Now that the Wisconsin recall election is over, some people are rejoicing and others are disappointed in the outcomes. However, I think almost every citizen in our state is happy to be moving on, away from the incessant political ads, phone calls, and media hype.
Now that the recall is in the history books, the question is: Where do we go from here? I think most Wisconsinites want to live and work together peacefully, yet the climate in our state — and in our nation, for that matter — has been so contentious.
Steps towards healing
Governor Scott Walker took one step by inviting legislators and staff members of both political parties to what was called the “Brat Summit” at the governor’s mansion. The governor himself grilled the brats, and it seemed that those attending enjoyed themselves.
Spending time talking with each other might be a first step in the process of healing in our state. If we listen to what people say, we might start understanding their point of view. It doesn’t mean we have to agree with everything they say, but we might be able to find some common ground and ways to work together.
I think most people in our state want many of the same things: a safe place to live, a good education for our children and young adults, a thriving economy, and help for those in need. We often differ in how to achieve those goals.
Citizens got involved
One good thing that came out of the recall process is that citizens in Wisconsin got involved. People campaigned for candidates and educated themselves about the issues. They watched the debates. And they voted in large numbers.
This is encouraging, because voter turn-out in some elections in recent years has been very low. At least people are no longer apathetic about elections, especially since they now realize how important it is to cast a vote!
Exercising faithful citizenship
The Catholic bishops in the United States have been encouraging members of the Church to exercise faithful citizenship. For many years, the bishops have issued a statement on political responsibility at the time of the presidential election. They updated their statement this year, calling it Forming Consciences for Faithful Citizenship (it is available on the bishops’ Web site at www.usccb.org).
I encourage people to read this document in its entirety. It provides an excellent overview of Catholic teaching and political life, with ideas that might be helpful to all citizens in our state and nation.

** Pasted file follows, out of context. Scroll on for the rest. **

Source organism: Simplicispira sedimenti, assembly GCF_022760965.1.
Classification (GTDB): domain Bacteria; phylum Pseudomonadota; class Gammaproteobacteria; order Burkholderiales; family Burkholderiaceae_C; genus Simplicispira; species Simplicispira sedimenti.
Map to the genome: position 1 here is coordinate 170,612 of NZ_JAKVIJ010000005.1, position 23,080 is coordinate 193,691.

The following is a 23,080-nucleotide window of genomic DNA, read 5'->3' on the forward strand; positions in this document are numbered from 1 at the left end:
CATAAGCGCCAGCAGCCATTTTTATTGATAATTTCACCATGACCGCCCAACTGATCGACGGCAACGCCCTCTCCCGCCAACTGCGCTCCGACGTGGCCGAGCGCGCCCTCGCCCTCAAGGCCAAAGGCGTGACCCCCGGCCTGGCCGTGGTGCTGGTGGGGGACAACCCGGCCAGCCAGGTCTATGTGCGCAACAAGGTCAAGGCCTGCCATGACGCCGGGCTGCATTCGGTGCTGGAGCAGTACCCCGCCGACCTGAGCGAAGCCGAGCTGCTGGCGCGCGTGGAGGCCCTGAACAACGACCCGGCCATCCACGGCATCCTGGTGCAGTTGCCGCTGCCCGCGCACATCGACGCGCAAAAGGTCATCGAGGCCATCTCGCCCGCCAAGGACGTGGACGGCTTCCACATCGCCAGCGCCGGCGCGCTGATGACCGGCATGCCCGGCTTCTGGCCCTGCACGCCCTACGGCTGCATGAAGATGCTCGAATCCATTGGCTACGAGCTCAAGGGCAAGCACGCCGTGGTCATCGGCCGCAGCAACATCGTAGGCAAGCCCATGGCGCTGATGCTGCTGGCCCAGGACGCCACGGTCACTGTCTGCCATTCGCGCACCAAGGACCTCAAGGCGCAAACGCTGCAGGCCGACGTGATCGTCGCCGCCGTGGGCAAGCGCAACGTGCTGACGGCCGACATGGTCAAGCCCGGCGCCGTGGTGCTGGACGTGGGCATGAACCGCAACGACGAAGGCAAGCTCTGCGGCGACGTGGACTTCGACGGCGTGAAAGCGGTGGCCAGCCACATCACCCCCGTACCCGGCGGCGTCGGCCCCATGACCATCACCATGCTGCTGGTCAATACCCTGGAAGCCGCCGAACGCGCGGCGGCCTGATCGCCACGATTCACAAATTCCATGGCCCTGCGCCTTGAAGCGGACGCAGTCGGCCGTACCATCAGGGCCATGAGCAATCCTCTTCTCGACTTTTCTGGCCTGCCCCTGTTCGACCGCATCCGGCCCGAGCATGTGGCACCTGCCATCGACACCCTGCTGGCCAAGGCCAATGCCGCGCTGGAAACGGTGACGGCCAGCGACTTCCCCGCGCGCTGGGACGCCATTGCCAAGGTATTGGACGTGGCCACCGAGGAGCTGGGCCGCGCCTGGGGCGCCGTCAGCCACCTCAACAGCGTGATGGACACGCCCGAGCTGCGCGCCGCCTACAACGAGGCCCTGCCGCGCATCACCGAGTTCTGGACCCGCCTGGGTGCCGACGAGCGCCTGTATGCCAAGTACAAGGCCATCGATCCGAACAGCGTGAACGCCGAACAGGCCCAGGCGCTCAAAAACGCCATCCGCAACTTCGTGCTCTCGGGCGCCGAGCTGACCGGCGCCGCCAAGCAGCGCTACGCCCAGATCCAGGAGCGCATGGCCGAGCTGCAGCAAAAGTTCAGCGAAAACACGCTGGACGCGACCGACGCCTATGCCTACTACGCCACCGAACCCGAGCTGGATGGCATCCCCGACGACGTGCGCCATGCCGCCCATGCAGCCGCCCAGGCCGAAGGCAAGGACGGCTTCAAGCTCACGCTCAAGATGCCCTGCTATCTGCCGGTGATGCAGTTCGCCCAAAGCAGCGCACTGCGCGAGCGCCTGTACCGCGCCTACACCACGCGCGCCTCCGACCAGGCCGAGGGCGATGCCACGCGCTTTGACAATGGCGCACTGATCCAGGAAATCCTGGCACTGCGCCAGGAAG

The bishops point out that they do not intend to tell Catholics for whom to vote. Rather, they say, “We recognize that the responsibility to make choices in political life rests with each individual in light of a properly formed conscience, and that participation goes well beyond casting a vote in a particular election.”
They explain that the bishops, as well as priests, deacons, or other Church leaders, should “teach fundamental moral principles that help Catholics form their consciences correctly, to provide guidance on the moral dimensions of public decisions, and to encourage the faithful to carry out their responsibilities in political life.”
In order to make a wise voting choice, we as citizens should form our consciences based on Catholic moral and social teaching. These include such principles as the right to life and dignity of the human person, the call to family and community, the protection of human rights, the option for the poor and vulnerable, the dignity of work and rights of workers, and caring for God’s creation.
A renewed kind of politics
The bishops’ faithful citizenship statement calls for a renewed kind of politics:
• Focused more on moral principles than on the latest polls.
• Focused more on the needs of the weak than on benefits for the strong.
• Focused more on the pursuit of the common good than on the demands of narrow interests.
This kind of political participation reflects the social teaching of our Church and the best traditions of our nation, say the bishops.
As we move forward in our state and nation, I hope we will study and take to heart the words of our bishops in becoming faithful citizens of this great country.